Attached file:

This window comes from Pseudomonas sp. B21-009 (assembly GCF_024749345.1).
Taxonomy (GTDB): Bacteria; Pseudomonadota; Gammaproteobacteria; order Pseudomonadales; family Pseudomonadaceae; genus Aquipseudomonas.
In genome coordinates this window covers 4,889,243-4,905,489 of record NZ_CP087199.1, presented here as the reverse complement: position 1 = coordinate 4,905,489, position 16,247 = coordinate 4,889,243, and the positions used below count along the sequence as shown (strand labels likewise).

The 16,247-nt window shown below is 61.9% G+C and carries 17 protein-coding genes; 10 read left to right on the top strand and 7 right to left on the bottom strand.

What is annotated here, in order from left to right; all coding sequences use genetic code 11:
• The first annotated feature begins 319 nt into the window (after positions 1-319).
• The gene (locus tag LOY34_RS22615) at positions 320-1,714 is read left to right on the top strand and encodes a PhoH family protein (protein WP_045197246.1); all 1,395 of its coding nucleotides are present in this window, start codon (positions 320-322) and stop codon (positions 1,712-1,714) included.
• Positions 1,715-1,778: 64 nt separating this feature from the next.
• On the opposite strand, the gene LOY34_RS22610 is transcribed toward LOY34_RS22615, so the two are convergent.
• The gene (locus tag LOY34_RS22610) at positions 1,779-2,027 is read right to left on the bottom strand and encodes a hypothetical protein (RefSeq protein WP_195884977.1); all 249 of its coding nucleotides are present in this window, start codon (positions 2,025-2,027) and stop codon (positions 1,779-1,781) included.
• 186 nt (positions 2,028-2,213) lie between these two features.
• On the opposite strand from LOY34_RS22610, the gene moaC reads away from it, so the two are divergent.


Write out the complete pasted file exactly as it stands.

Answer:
This window comes from Pseudomonas sp. B21-009 (assembly GCF_024749345.1).
Taxonomy (GTDB): Bacteria; Pseudomonadota; Gammaproteobacteria; order Pseudomonadales; family Pseudomonadaceae; genus Aquipseudomonas.
In genome coordinates this window covers 4,889,243-4,905,489 of record NZ_CP087199.1, presented here as the reverse complement: position 1 = coordinate 4,905,489, position 16,247 = coordinate 4,889,243, and the positions used below count along the sequence as shown (strand labels likewise).

The 16,247-nt window shown below is 61.9% G+C and carries 17 protein-coding genes; 10 read left to right on the top strand and 7 right to left on the bottom strand.

What is annotated here, in order from left to right; all coding sequences use genetic code 11:
• The first annotated feature begins 319 nt into the window (after positions 1-319).
• The gene (locus tag LOY34_RS22615) at positions 320-1,714 is read left to right on the top strand and encodes a PhoH family protein (protein WP_045197246.1); all 1,395 of its coding nucleotides are present in this window, start codon (positions 320-322) and stop codon (positions 1,712-1,714) included.
• Positions 1,715-1,778: 64 nt separating this feature from the next.
• On the opposite strand, the gene LOY34_RS22610 is transcribed toward LOY34_RS22615, so the two are convergent.
• The gene (locus tag LOY34_RS22610) at positions 1,779-2,027 is read right to left on the bottom strand and encodes a hypothetical protein (RefSeq protein WP_195884977.1); all 249 of its coding nucleotides are present in this window, start codon (positions 2,025-2,027) and stop codon (positions 1,779-1,781) included.
• 186 nt (positions 2,028-2,213) lie between these two features.
• On the opposite strand from LOY34_RS22610, the gene moaC reads away from it, so the two are divergent.